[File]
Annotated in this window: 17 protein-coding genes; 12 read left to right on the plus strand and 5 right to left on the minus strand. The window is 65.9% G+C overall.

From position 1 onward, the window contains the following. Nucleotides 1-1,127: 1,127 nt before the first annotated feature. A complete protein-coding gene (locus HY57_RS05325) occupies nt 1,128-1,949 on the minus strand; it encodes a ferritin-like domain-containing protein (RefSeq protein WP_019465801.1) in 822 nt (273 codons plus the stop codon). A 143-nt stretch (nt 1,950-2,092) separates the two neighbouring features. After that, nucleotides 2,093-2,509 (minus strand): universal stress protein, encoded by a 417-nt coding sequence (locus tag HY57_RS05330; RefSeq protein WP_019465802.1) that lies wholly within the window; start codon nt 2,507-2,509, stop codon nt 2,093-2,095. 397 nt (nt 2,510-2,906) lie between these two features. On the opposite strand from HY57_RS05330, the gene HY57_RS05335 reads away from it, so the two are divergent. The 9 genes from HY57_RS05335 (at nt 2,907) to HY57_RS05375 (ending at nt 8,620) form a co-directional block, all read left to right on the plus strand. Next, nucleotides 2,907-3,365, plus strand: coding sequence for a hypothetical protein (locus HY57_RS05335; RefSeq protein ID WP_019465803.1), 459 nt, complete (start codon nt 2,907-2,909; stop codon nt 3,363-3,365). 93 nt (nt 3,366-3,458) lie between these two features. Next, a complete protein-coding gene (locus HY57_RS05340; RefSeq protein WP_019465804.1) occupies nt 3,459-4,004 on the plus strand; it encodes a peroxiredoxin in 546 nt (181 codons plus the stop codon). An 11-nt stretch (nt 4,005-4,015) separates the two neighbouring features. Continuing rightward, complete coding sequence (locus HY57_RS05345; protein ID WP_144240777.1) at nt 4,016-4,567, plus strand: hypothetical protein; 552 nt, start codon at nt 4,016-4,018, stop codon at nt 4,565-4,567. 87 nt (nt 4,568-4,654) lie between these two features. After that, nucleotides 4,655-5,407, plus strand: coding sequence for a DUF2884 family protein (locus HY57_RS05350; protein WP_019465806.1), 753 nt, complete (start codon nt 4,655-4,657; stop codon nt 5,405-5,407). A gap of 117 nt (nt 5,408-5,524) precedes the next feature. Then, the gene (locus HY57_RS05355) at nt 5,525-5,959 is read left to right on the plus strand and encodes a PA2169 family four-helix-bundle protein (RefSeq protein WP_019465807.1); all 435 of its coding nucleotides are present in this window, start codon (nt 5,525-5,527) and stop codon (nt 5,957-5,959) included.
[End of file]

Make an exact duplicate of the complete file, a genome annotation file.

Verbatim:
Annotated in this window: 17 protein-coding genes; 12 read left to right on the plus strand and 5 right to left on the minus strand. The window is 65.9% G+C overall.

From position 1 onward, the window contains the following. Nucleotides 1-1,127: 1,127 nt before the first annotated feature. A complete protein-coding gene (locus HY57_RS05325) occupies nt 1,128-1,949 on the minus strand; it encodes a ferritin-like domain-containing protein (RefSeq protein WP_019465801.1) in 822 nt (273 codons plus the stop codon). A 143-nt stretch (nt 1,950-2,092) separates the two neighbouring features. After that, nucleotides 2,093-2,509 (minus strand): universal stress protein, encoded by a 417-nt coding sequence (locus tag HY57_RS05330; RefSeq protein WP_019465802.1) that lies wholly within the window; start codon nt 2,507-2,509, stop codon nt 2,093-2,095. 397 nt (nt 2,510-2,906) lie between these two features. On the opposite strand from HY57_RS05330, the gene HY57_RS05335 reads away from it, so the two are divergent. The 9 genes from HY57_RS05335 (at nt 2,907) to HY57_RS05375 (ending at nt 8,620) form a co-directional block, all read left to right on the plus strand. Next, nucleotides 2,907-3,365, plus strand: coding sequence for a hypothetical protein (locus HY57_RS05335; RefSeq protein ID WP_019465803.1), 459 nt, complete (start codon nt 2,907-2,909; stop codon nt 3,363-3,365). 93 nt (nt 3,366-3,458) lie between these two features. Next, a complete protein-coding gene (locus HY57_RS05340; RefSeq protein WP_019465804.1) occupies nt 3,459-4,004 on the plus strand; it encodes a peroxiredoxin in 546 nt (181 codons plus the stop codon). An 11-nt stretch (nt 4,005-4,015) separates the two neighbouring features. Continuing rightward, complete coding sequence (locus HY57_RS05345; protein ID WP_144240777.1) at nt 4,016-4,567, plus strand: hypothetical protein; 552 nt, start codon at nt 4,016-4,018, stop codon at nt 4,565-4,567. 87 nt (nt 4,568-4,654) lie between these two features. After that, nucleotides 4,655-5,407, plus strand: coding sequence for a DUF2884 family protein (locus HY57_RS05350; protein WP_019465806.1), 753 nt, complete (start codon nt 4,655-4,657; stop codon nt 5,405-5,407). A gap of 117 nt (nt 5,408-5,524) precedes the next feature. Then, the gene (locus HY57_RS05355) at nt 5,525-5,959 is read left to right on the plus strand and encodes a PA2169 family four-helix-bundle protein (RefSeq protein WP_019465807.1); all 435 of its coding nucleotides are present in this window, start codon (nt 5,525-5,527) and stop codon (nt 5,957-5,959) included.